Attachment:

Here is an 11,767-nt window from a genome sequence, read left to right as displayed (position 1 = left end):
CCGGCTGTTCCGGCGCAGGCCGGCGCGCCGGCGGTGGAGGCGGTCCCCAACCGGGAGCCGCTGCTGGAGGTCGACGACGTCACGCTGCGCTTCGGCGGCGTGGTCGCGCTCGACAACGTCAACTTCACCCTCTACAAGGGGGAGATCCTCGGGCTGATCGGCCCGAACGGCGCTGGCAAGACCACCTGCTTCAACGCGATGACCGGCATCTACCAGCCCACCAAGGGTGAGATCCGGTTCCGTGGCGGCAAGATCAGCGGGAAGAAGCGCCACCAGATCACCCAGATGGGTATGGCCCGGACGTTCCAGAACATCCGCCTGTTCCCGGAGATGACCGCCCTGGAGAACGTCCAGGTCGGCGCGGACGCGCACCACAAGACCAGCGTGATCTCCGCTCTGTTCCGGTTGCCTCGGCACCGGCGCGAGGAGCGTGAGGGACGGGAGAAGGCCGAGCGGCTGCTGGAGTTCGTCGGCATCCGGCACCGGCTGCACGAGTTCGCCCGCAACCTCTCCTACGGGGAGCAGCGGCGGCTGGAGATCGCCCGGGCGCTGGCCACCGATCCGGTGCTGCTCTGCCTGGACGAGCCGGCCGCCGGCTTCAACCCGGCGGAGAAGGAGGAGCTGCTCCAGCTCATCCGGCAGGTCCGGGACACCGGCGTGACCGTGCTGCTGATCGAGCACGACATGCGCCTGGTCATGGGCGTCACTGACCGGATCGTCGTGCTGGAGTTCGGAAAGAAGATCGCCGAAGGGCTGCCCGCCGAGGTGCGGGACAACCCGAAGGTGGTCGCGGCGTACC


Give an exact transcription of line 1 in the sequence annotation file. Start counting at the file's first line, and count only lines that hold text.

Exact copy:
Here is an 11,767-nt window from a genome sequence, read left to right as displayed (position 1 = left end):